1. Too bad this is still going on – they were saying last year the trend had peaked and mastering wasn’t getting so much cut off to be louder. Honestly I can’t figure out why they do this.

  2. Interestingly there’s a full Wiki entry on the topic.

    This practice has been condemned by several recording industry professionals including Alan Parsons, Geoff Emerick[22] (noted for his work with The Beatles from Revolver to Abbey Road), and mastering engineers Doug Sax,[3] Steve Hoffman, and many others, including music audiophiles, hi-fi enthusiasts, and fans. Musician Bob Dylan has also condemned the practice, saying: “You listen to these modern records, they’re atrocious, they have sound all over them. There’s no definition of nothing, no vocal, no nothing, just like—static.” Nonetheless, the compact disc editions of Dylan’s more recent albums Modern Times and Together Through Life are examples of heavy dynamic range compression.[23]

    When music is broadcast by a radio station, the station will apply its own signal processing, which further reduces the dynamic range of the broadcast material to closely match levels of absolute amplitude, regardless of the original record loudness.[24]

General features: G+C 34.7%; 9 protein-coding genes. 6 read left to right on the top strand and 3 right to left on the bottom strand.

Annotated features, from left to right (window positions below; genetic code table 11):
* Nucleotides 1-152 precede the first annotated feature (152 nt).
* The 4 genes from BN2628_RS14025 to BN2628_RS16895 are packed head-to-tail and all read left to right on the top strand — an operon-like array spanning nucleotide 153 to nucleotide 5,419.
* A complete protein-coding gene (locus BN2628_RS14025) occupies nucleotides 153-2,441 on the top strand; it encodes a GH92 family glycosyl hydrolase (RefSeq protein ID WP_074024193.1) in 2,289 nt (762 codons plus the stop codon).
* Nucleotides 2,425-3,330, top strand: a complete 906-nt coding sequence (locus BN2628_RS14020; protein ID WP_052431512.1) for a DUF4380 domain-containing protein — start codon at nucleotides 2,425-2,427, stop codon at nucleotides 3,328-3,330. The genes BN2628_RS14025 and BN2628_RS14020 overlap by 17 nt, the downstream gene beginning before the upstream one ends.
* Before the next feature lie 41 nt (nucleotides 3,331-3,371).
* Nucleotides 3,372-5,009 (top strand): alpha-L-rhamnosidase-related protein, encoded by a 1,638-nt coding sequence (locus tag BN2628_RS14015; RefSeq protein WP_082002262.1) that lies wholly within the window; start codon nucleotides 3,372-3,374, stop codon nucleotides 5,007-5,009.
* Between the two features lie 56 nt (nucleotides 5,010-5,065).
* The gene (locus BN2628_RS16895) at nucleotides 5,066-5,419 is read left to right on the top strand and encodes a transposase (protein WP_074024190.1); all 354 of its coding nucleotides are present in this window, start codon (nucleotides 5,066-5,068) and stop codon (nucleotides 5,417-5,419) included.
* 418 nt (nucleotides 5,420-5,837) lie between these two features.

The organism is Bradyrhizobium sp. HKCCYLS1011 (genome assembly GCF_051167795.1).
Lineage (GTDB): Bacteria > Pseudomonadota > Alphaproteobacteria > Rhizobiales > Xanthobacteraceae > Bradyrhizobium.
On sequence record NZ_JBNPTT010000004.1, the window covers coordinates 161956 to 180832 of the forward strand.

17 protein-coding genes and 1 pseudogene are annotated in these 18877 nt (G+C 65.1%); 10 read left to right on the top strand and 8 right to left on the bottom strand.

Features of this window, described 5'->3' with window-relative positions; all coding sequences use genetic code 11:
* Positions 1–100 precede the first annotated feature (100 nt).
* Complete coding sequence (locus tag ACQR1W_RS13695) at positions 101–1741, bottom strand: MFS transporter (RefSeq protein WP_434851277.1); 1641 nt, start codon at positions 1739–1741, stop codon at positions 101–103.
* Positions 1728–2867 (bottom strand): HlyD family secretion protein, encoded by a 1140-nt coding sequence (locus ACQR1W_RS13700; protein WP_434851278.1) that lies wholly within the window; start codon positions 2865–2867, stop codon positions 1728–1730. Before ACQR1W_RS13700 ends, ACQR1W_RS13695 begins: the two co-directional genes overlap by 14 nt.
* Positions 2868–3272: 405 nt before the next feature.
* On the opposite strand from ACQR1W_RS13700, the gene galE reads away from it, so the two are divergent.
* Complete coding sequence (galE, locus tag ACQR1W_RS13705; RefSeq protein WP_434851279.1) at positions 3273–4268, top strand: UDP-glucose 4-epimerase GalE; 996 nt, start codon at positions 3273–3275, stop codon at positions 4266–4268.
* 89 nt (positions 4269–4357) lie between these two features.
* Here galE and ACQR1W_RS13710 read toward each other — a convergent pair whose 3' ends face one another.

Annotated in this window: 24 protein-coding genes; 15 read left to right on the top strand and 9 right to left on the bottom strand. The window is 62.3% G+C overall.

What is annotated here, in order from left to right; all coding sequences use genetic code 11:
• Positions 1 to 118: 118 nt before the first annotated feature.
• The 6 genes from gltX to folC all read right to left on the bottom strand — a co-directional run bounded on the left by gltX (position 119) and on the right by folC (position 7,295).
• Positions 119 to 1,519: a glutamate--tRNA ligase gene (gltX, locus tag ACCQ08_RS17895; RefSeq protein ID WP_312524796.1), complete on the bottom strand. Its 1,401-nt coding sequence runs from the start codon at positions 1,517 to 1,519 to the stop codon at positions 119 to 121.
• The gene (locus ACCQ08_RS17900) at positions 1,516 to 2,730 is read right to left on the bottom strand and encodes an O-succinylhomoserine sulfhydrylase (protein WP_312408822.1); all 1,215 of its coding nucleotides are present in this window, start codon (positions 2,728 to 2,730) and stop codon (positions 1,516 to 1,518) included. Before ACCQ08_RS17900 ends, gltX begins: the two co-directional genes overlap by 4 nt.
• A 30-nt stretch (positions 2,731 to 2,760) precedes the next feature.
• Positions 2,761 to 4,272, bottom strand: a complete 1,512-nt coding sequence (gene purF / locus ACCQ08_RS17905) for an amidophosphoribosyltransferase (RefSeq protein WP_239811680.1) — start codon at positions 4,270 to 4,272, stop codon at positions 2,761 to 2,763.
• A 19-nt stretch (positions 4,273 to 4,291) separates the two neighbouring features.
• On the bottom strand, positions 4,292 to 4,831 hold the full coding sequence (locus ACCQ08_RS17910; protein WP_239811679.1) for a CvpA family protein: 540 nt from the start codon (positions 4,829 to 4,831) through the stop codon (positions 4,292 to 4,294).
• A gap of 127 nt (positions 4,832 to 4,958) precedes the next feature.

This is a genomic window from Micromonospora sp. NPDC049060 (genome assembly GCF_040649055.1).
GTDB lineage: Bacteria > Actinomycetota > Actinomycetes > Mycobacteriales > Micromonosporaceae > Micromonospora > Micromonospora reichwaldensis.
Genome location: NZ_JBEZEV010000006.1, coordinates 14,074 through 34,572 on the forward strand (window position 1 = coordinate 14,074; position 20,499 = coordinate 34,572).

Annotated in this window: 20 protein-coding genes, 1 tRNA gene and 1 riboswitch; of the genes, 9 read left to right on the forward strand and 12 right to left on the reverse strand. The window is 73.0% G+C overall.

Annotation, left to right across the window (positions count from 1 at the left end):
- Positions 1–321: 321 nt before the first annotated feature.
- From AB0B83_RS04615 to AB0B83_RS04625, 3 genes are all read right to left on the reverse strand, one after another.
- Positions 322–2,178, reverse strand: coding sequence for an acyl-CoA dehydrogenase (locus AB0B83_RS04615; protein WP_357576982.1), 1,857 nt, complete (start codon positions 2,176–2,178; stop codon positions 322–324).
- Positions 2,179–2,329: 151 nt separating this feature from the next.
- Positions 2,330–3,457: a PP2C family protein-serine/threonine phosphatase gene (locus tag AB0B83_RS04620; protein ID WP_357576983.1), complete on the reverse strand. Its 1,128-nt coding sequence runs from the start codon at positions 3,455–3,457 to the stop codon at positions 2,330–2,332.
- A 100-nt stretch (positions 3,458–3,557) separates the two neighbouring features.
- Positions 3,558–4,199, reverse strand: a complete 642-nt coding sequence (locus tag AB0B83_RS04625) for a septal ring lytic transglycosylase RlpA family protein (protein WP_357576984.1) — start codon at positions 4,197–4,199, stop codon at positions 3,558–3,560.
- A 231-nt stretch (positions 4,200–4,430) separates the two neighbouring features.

Opponents have also called for immediate changes in the music industry regarding the level of loudness. In August 2006, the vice-president of A&R for One Haven Music, a Sony Music company, in an open letter decrying the loudness war, claimed that mastering engineers are being forced against their will or are preemptively making releases louder in order to get the attention of industry heads.[4] Some bands are being petitioned by the public to re-release their music with less distortion.[22]

    The nonprofit organization Turn Me Up! was created by Charles Dye, John Ralston and Allen Wagner to certify albums that contain a suitable level of dynamic range[25] and encourage the sale of quieter records by placing a “Turn Me Up!” sticker on albums that have a larger dynamic range.[26] The group has not yet arrived at an objective method for determining what will be certified.[27]